While he had a terrific stretch of work for a long time and boasts a fantastic back catalog, director Tim Burton has seemed to fall on hard times lately. This is in a creative sense, not a financial one, surely.
The film in question this time is an update of an old vampire-themed soap opera from long ago, 'Dark Shadows'.
In the 18th century, Barnabas Collins (Johnny Depp) is a member of the Collins family, who have established a huge fishing port in Maine, naming it Collinsport. He is a young man who falls for a maid named Angelique (Eva Green). It turns out, she is a witch, so when Barnabas turns his affections toward Josette (Bella Heathcote), Angelique kills the senior Collins and curses Josette, causing her to leap to her death. She then turns Barnabas into a vampire, cursing him to eternal life while the townspeople, aware of his affliction, lock him in a coffin underground.
That is the end for Barnabas...until centuries later, he is unearthed by a construction crew that the vampire quickly does away with. He stumbles back to his beloved mansion to find a family living in it. They are his descendents: Elizabeth Stoddard (Michelle Pfeiffer), her daughter Carolyn (Chloe Grace Moretz), Elizabeth's brother Roger (Jonny Lee Miller), and his son David (Gulliver McGrath). Also lurking around are David's live-in psychiatrist Dr. Julia Hoffman (Helena Bonham Carter) and the caretaker Willie (Jackie Earle Haley). The Collins family has also recently brought along a governess, Victoria (Bella Heathcote) who happens to catch Barnabas' eye because there is something familiar about her...
Upon hearing that Barnabas is back, Angelique makes it her mission to take down the family and to continue to make his afterlife a(n) (un)living hell.
Will the Collins be able to work together to save the family business and the town from the clutches of an evil, undying witch?
There is so much about this project that reeks of Burton-by-numbers: the again insistence of using Danny Elfman's music, having Depp and Bonham Carter star in this (though they are probably two of the stronger contributors here) and continuing his trend of remaking/updating old projects. This time, he took a very serious old soap opera and made it into a comedy. Huh?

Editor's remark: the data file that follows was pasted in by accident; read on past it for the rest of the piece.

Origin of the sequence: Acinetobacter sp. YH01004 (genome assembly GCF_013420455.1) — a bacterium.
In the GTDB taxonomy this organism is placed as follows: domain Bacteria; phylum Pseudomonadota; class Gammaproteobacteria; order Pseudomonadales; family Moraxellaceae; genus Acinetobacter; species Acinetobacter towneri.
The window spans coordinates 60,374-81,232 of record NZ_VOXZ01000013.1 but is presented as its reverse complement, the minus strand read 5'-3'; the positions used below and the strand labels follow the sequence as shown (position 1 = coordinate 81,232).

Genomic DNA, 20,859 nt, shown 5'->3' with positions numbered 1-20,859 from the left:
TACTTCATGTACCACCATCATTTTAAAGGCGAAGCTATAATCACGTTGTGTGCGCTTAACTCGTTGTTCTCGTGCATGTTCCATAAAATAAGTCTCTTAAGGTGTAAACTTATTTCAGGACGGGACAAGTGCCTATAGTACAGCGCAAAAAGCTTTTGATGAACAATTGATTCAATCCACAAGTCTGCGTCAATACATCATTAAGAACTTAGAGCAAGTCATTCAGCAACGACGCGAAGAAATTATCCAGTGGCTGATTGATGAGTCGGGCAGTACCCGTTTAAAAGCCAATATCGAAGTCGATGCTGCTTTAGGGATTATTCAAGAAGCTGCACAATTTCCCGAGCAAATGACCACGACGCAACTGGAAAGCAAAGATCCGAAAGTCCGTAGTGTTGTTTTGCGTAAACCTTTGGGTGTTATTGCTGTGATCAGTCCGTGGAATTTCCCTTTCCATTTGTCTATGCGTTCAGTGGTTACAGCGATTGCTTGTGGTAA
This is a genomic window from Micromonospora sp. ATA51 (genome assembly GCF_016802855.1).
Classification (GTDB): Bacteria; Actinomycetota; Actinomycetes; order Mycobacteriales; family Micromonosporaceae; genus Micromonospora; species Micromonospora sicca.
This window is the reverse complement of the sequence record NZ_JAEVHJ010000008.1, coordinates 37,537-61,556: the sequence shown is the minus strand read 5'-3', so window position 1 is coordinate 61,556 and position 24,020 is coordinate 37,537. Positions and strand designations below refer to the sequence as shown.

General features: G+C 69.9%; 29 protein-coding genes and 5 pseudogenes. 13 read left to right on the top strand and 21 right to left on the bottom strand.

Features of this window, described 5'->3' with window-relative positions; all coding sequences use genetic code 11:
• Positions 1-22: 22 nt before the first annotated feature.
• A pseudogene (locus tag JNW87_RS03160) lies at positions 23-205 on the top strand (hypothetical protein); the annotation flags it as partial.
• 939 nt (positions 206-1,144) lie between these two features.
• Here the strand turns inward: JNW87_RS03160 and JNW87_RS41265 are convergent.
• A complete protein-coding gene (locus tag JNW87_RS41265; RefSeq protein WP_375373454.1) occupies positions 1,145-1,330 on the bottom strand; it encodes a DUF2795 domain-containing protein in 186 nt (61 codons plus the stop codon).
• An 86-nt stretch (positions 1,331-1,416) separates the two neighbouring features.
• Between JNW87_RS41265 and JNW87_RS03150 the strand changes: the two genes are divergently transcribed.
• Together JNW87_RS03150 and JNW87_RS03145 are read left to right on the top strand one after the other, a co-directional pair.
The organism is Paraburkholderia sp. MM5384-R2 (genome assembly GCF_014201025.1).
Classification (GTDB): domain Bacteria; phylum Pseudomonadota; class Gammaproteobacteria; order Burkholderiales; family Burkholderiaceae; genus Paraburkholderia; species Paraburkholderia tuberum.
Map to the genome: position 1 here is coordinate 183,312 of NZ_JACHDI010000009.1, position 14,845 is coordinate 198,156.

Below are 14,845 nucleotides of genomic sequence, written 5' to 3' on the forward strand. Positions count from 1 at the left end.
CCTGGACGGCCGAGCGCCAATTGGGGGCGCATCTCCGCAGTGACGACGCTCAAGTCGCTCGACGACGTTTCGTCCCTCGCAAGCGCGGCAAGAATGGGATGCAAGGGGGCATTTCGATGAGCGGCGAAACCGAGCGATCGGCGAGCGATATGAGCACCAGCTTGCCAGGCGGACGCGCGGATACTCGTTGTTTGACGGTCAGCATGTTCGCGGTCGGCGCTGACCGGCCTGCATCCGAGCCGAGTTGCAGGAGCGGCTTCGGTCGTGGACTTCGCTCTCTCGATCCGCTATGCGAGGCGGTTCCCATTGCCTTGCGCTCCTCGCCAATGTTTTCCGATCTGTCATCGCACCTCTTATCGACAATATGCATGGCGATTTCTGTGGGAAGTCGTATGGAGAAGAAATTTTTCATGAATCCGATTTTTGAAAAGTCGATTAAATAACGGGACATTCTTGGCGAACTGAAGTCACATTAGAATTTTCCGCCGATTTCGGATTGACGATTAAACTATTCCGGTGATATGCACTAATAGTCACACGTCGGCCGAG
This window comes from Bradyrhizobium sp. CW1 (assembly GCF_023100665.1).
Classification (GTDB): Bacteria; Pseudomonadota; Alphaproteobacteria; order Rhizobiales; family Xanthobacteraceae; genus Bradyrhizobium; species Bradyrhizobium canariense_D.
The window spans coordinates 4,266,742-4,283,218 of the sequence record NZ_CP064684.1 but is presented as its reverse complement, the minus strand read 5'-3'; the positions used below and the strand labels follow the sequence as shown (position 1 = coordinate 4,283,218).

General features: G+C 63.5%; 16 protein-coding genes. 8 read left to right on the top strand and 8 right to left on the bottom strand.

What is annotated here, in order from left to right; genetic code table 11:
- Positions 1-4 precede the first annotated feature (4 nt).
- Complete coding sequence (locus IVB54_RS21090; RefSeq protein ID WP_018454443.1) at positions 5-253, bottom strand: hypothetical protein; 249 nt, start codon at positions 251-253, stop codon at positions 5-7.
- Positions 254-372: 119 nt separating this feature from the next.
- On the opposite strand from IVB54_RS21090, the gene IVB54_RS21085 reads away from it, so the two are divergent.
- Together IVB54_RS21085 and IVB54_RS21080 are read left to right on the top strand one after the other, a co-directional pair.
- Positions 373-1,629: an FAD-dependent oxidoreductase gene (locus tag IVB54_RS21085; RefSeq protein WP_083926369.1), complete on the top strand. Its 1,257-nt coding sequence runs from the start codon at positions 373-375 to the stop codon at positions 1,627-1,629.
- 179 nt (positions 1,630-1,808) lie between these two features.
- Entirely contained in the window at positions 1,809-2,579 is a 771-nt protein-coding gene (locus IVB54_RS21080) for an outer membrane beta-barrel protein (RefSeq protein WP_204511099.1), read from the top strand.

The tone of this has a very 'Addams Family' feel and yet, very few members have anything of value to contribute to the story. All of the conflict is between Barnabas and Angelique as their unresolved love/hate continues to affect those around them, centuries later. Victoria is floating around as Barnabas' legitimate love interest, but she doesn't seem to get enough screen time to develop any chemistry with her co-star. Elizabeth and the Collins' children have absolutely nothing to do except to react to Barnabas and to fill minuscule scenes in the middle and to reveal a few surprises (one or two of which seem to be completely pointless) in the grand finale.
Almost all attempts at humor are a variation of milking the fish out of water theme. Barnabas has never seen modern technology! Let's point that out along with how weird he is for being out of touch and...he's a vampire! How bizarre! Other sources of wit are mostly attempting to contrast a very dramatic/serious moment with a bit of slapstick out of nowhere.
Special features include: nothing on the rental edition.
'Dark Shadows' is a loser all the way around. It's not consistently funny enough to be a comedy, it's not scary and it doesn't retain a gloomy atmosphere to really appeal to anyone.
Depp remains one of the more charismatic and watchable actors of modern times, but if the material around him is garbage and there isn't anyone else to help carry the load, a project can still be doomed.
Rated PG-13 117 minutes 2012